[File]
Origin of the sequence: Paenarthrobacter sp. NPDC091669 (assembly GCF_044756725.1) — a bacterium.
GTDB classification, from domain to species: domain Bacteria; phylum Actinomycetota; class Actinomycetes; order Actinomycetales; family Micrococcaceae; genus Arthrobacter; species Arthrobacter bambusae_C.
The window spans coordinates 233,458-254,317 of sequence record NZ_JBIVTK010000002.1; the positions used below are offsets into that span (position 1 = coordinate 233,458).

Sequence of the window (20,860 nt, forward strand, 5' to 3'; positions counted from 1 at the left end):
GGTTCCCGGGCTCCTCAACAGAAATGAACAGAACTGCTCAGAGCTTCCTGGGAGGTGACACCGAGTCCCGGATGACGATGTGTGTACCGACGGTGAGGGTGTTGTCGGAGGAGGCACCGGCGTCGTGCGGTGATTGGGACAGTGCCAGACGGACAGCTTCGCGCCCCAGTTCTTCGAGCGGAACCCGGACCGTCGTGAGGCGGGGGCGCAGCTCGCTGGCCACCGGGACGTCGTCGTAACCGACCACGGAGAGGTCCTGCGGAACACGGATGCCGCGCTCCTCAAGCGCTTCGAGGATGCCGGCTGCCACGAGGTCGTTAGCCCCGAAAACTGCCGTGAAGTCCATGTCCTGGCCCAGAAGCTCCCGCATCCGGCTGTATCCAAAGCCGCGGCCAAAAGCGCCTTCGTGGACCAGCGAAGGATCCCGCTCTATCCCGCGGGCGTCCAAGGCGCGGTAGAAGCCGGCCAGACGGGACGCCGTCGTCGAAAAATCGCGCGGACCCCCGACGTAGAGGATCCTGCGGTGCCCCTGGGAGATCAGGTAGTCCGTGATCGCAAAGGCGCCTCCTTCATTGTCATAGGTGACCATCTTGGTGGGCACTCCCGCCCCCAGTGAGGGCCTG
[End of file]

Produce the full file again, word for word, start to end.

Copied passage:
Origin of the sequence: Paenarthrobacter sp. NPDC091669 (assembly GCF_044756725.1) — a bacterium.
GTDB classification, from domain to species: domain Bacteria; phylum Actinomycetota; class Actinomycetes; order Actinomycetales; family Micrococcaceae; genus Arthrobacter; species Arthrobacter bambusae_C.
The window spans coordinates 233,458-254,317 of sequence record NZ_JBIVTK010000002.1; the positions used below are offsets into that span (position 1 = coordinate 233,458).

Sequence of the window (20,860 nt, forward strand, 5' to 3'; positions counted from 1 at the left end):
GGTTCCCGGGCTCCTCAACAGAAATGAACAGAACTGCTCAGAGCTTCCTGGGAGGTGACACCGAGTCCCGGATGACGATGTGTGTACCGACGGTGAGGGTGTTGTCGGAGGAGGCACCGGCGTCGTGCGGTGATTGGGACAGTGCCAGACGGACAGCTTCGCGCCCCAGTTCTTCGAGCGGAACCCGGACCGTCGTGAGGCGGGGGCGCAGCTCGCTGGCCACCGGGACGTCGTCGTAACCGACCACGGAGAGGTCCTGCGGAACACGGATGCCGCGCTCCTCAAGCGCTTCGAGGATGCCGGCTGCCACGAGGTCGTTAGCCCCGAAAACTGCCGTGAAGTCCATGTCCTGGCCCAGAAGCTCCCGCATCCGGCTGTATCCAAAGCCGCGGCCAAAAGCGCCTTCGTGGACCAGCGAAGGATCCCGCTCTATCCCGCGGGCGTCCAAGGCGCGGTAGAAGCCGGCCAGACGGGACGCCGTCGTCGAAAAATCGCGCGGACCCCCGACGTAGAGGATCCTGCGGTGCCCCTGGGAGATCAGGTAGTCCGTGATCGCAAAGGCGCCTCCTTCATTGTCATAGGTGACCATCTTGGTGGGCACTCCCGCCCCCAGTGAGGGCCTG